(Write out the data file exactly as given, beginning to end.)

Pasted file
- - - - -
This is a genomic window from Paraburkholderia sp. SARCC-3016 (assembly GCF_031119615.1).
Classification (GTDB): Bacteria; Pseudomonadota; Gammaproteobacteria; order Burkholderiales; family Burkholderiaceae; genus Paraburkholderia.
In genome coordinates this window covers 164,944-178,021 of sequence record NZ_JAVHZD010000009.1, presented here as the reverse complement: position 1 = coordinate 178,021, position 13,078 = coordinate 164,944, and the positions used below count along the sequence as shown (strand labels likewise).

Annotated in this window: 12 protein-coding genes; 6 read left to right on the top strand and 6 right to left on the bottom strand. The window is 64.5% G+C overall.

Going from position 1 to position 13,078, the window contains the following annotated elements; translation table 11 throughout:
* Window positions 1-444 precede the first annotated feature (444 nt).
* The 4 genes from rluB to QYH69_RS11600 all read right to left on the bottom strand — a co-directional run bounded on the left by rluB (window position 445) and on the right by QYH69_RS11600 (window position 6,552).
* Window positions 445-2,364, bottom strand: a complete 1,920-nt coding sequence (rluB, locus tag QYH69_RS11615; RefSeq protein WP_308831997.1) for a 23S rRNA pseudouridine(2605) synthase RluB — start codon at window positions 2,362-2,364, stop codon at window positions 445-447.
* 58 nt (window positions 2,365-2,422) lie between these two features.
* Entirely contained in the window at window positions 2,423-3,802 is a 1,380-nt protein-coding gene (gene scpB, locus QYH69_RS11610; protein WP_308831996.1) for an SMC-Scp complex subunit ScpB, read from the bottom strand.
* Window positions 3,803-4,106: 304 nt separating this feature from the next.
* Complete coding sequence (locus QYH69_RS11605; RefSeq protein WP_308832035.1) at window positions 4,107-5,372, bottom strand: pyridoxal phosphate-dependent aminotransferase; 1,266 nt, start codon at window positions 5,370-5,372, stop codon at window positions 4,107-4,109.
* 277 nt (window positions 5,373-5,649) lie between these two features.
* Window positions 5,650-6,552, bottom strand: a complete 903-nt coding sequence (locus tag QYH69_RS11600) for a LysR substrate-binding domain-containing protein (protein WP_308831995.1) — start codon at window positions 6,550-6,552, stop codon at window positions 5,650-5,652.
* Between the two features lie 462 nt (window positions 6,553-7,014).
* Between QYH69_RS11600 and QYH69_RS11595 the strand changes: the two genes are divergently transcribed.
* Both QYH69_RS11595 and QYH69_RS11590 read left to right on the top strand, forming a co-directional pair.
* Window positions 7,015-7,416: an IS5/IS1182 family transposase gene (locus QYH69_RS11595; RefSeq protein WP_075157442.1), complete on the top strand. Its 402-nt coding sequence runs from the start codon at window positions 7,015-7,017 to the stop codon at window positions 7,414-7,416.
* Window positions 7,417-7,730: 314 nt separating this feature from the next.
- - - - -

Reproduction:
This is a genomic window from Paraburkholderia sp. SARCC-3016 (assembly GCF_031119615.1).
Classification (GTDB): Bacteria; Pseudomonadota; Gammaproteobacteria; order Burkholderiales; family Burkholderiaceae; genus Paraburkholderia.
In genome coordinates this window covers 164,944-178,021 of sequence record NZ_JAVHZD010000009.1, presented here as the reverse complement: position 1 = coordinate 178,021, position 13,078 = coordinate 164,944, and the positions used below count along the sequence as shown (strand labels likewise).

Annotated in this window: 12 protein-coding genes; 6 read left to right on the top strand and 6 right to left on the bottom strand. The window is 64.5% G+C overall.

Going from position 1 to position 13,078, the window contains the following annotated elements; translation table 11 throughout:
* Window positions 1-444 precede the first annotated feature (444 nt).
* The 4 genes from rluB to QYH69_RS11600 all read right to left on the bottom strand — a co-directional run bounded on the left by rluB (window position 445) and on the right by QYH69_RS11600 (window position 6,552).
* Window positions 445-2,364, bottom strand: a complete 1,920-nt coding sequence (rluB, locus tag QYH69_RS11615; RefSeq protein WP_308831997.1) for a 23S rRNA pseudouridine(2605) synthase RluB — start codon at window positions 2,362-2,364, stop codon at window positions 445-447.
* 58 nt (window positions 2,365-2,422) lie between these two features.
* Entirely contained in the window at window positions 2,423-3,802 is a 1,380-nt protein-coding gene (gene scpB, locus QYH69_RS11610; protein WP_308831996.1) for an SMC-Scp complex subunit ScpB, read from the bottom strand.
* Window positions 3,803-4,106: 304 nt separating this feature from the next.
* Complete coding sequence (locus QYH69_RS11605; RefSeq protein WP_308832035.1) at window positions 4,107-5,372, bottom strand: pyridoxal phosphate-dependent aminotransferase; 1,266 nt, start codon at window positions 5,370-5,372, stop codon at window positions 4,107-4,109.
* 277 nt (window positions 5,373-5,649) lie between these two features.
* Window positions 5,650-6,552, bottom strand: a complete 903-nt coding sequence (locus tag QYH69_RS11600) for a LysR substrate-binding domain-containing protein (protein WP_308831995.1) — start codon at window positions 6,550-6,552, stop codon at window positions 5,650-5,652.
* Between the two features lie 462 nt (window positions 6,553-7,014).
* Between QYH69_RS11600 and QYH69_RS11595 the strand changes: the two genes are divergently transcribed.
* Both QYH69_RS11595 and QYH69_RS11590 read left to right on the top strand, forming a co-directional pair.
* Window positions 7,015-7,416: an IS5/IS1182 family transposase gene (locus QYH69_RS11595; RefSeq protein WP_075157442.1), complete on the top strand. Its 402-nt coding sequence runs from the start codon at window positions 7,015-7,017 to the stop codon at window positions 7,414-7,416.
* Window positions 7,417-7,730: 314 nt separating this feature from the next.